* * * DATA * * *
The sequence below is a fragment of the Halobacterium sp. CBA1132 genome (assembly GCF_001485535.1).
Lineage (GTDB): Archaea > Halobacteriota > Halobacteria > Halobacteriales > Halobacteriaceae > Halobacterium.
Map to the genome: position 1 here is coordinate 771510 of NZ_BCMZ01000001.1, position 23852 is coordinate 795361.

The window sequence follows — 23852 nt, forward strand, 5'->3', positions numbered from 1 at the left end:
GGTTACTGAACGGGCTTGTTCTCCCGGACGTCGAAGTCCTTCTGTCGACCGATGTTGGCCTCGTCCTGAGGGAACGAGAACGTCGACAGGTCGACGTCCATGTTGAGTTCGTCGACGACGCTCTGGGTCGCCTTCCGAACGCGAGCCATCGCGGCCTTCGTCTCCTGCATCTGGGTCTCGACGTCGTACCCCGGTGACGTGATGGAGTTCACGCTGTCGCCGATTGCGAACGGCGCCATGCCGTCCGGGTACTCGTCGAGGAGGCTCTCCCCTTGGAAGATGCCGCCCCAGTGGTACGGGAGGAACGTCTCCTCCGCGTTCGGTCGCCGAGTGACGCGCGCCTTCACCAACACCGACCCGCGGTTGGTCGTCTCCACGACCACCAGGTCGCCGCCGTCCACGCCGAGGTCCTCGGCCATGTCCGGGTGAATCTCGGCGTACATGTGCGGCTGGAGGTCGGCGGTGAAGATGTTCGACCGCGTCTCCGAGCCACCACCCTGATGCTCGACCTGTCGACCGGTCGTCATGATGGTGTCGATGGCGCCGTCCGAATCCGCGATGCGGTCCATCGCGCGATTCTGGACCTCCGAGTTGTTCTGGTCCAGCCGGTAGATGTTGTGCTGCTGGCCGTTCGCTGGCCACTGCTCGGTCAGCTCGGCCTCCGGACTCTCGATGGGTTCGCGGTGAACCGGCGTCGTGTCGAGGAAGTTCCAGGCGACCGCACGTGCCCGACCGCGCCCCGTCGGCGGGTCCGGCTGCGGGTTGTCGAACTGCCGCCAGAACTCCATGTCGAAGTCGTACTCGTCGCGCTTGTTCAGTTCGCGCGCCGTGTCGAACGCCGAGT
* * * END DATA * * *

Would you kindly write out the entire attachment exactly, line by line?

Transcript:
The sequence below is a fragment of the Halobacterium sp. CBA1132 genome (assembly GCF_001485535.1).
Lineage (GTDB): Archaea > Halobacteriota > Halobacteria > Halobacteriales > Halobacteriaceae > Halobacterium.
Map to the genome: position 1 here is coordinate 771510 of NZ_BCMZ01000001.1, position 23852 is coordinate 795361.

The window sequence follows — 23852 nt, forward strand, 5'->3', positions numbered from 1 at the left end:
GGTTACTGAACGGGCTTGTTCTCCCGGACGTCGAAGTCCTTCTGTCGACCGATGTTGGCCTCGTCCTGAGGGAACGAGAACGTCGACAGGTCGACGTCCATGTTGAGTTCGTCGACGACGCTCTGGGTCGCCTTCCGAACGCGAGCCATCGCGGCCTTCGTCTCCTGCATCTGGGTCTCGACGTCGTACCCCGGTGACGTGATGGAGTTCACGCTGTCGCCGATTGCGAACGGCGCCATGCCGTCCGGGTACTCGTCGAGGAGGCTCTCCCCTTGGAAGATGCCGCCCCAGTGGTACGGGAGGAACGTCTCCTCCGCGTTCGGTCGCCGAGTGACGCGCGCCTTCACCAACACCGACCCGCGGTTGGTCGTCTCCACGACCACCAGGTCGCCGCCGTCCACGCCGAGGTCCTCGGCCATGTCCGGGTGAATCTCGGCGTACATGTGCGGCTGGAGGTCGGCGGTGAAGATGTTCGACCGCGTCTCCGAGCCACCACCCTGATGCTCGACCTGTCGACCGGTCGTCATGATGGTGTCGATGGCGCCGTCCGAATCCGCGATGCGGTCCATCGCGCGATTCTGGACCTCCGAGTTGTTCTGGTCCAGCCGGTAGATGTTGTGCTGCTGGCCGTTCGCTGGCCACTGCTCGGTCAGCTCGGCCTCCGGACTCTCGATGGGTTCGCGGTGAACCGGCGTCGTGTCGAGGAAGTTCCAGGCGACCGCACGTGCCCGACCGCGCCCCGTCGGCGGGTCCGGCTGCGGGTTGTCGAACTGCCGCCAGAACTCCATGTCGAAGTCGTACTCGTCGCGCTTGTTCAGTTCGCGCGCCGTGTCGAACGCCGAGT